Re: Science and Theology

From: Don Winterstein <dfwinterstein@msn.com>
Date: Mon May 03 2004 - 07:55:12 EDT

Jan de Koning wrote:

"...Who are we to decide how God rules the world, and what he can,
wants and did do or not do. It is philosophically, logically and
scientifically impossible to decide "God did this" and "God did not do
that." It is difficult to talk about these things, if not impossible...."

Agreed, and messing with these concepts might be unwarranted except for one crucial fact: Scientific discoveries have uncovered problems with traditional views of how God has created and administered the world.

All along we've actually had incomplete but adequate answers, and we need some such answers; it's just that now some of the old answers have been seriously challenged.

The default response is to reject the traditional or biblical version and adopt the naturalist's version. Believers can't do this. We come up with alternatives to fend off atheism. We ask, "Is there some solution that allows God into the picture and is at the same time consistent with all scientific data?" We don't need the right solution, but if we don't have some solution we're always going to have to deal with the nagging possibility that there may be no solution and that the atheists may be right.

Howard has RFEP, I have my own ideas. Both solutions are consistent with the scientific data, so there's no humanly possible way of determining which is closer to the truth. We decide which we like best on the basis of independent criteria--otherwise known as gut feelings.

Don

  ----- Original Message -----
  From: Jan de Koning<mailto:jan@dekoning.ca>
  To: asa<mailto:asa@calvin.edu>
  Sent: Saturday, May 01, 2004 11:32 AM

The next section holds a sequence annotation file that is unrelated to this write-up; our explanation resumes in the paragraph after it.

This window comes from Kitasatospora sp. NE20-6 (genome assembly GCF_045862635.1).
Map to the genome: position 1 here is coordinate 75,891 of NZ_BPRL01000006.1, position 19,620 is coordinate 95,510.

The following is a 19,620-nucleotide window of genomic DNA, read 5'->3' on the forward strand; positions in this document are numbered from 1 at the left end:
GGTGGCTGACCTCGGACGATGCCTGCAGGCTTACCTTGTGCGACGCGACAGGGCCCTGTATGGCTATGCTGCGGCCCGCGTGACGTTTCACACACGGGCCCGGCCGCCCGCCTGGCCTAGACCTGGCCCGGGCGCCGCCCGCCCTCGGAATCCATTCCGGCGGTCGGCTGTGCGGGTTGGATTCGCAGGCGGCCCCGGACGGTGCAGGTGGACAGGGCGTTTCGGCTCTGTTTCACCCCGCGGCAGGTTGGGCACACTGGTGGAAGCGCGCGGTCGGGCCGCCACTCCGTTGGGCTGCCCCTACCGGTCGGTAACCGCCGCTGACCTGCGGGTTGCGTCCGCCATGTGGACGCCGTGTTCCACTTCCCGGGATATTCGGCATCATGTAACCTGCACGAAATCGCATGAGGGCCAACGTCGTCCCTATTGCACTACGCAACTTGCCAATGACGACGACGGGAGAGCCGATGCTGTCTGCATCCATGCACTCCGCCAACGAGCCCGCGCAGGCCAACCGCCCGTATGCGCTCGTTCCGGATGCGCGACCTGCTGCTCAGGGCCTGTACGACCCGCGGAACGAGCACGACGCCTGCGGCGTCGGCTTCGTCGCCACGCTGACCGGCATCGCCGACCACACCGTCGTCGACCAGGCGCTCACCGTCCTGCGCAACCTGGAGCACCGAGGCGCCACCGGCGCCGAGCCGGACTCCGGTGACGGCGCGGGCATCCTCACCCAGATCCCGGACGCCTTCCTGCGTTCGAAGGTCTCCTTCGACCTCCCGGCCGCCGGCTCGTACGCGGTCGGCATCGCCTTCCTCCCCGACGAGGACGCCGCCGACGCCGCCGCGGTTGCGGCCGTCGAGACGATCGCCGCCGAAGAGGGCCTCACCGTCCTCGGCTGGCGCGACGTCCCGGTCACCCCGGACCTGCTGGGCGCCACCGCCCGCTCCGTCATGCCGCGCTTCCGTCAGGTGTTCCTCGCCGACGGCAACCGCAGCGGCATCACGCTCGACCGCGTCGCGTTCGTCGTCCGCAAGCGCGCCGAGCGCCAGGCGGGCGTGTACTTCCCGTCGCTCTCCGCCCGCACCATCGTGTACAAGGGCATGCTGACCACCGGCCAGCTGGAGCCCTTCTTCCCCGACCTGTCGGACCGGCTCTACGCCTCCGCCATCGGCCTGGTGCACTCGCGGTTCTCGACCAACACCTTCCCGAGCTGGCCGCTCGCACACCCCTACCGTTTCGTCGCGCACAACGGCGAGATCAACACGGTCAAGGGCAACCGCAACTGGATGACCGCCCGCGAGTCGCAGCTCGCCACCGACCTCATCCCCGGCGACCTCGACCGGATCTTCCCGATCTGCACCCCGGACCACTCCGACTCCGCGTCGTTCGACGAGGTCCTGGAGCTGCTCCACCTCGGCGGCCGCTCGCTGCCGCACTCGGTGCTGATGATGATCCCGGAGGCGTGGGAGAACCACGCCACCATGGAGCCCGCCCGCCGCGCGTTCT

Subject: Re: Science and Theology

  At 03:33 AM 01/05/2004 -0700, Don Winterstein wrote:
>Doug Barber wrote:
>
>"...I don't think that it is ever the case that theology can even tend to
>discredit a valid empirical hypothesis (that is, an empirical hypothesis
>which is capable of being either true or false). It may give us reason
>to regard what purports to be a valid empirical hypothesis with special
>suspicion...."
>
>On the other side of this issue we should not lose sight of the fact that
>certain empirical results do not necessarily imply commonly deduced
>theological consequences. For example--as some of us have recently been
>discussing, the apparent haphazardness of organic evolution and the great
>expanses of time taken may seem to require a God who does not intervene by
>coercing nature. But it is not necessary to draw this particular
>conclusion. Depending on God's objectives in the world, the empirical
>observations can be perfectly compatible with occasional coercive divine
>interventions. While the resulting picture would not be as pretty
>philosophically as one involving a totally non-coercive God, logical
>beauty is not a valid theological criterion. If it were, we'd have to
>throw out the heart and substance of the Christian message, which is
>foolishness to the wise of the world. The prettiest solution is not the
>only one compatible with the data and in fact may not be the best.

  I believe, that nothing happens outside God's will, except of course, our
  sins, though the resulting punishment of our sins are decided from
  eternity. Who are we to decide how God rules the world, and what he can,
  wants and did do or not do. It is philosophically, logically and
  scientifically impossible to decide "God did this" and "God did not do
  that." It is difficult to talk about these things, if not impossible,
  because we know so much and often we are too proud to admit that we know,
  or don't know what God does, though sometimes we should listen better.
  In this discussion the great difficulty is, that we often consider
  "eternity" to be extended time. But "time" is just as much created by God
  as length and breadth. When someone died my grandfather used to say "he is
  outside time".
  Jan de Koning
Received on Mon May 3 07:59:47 2004

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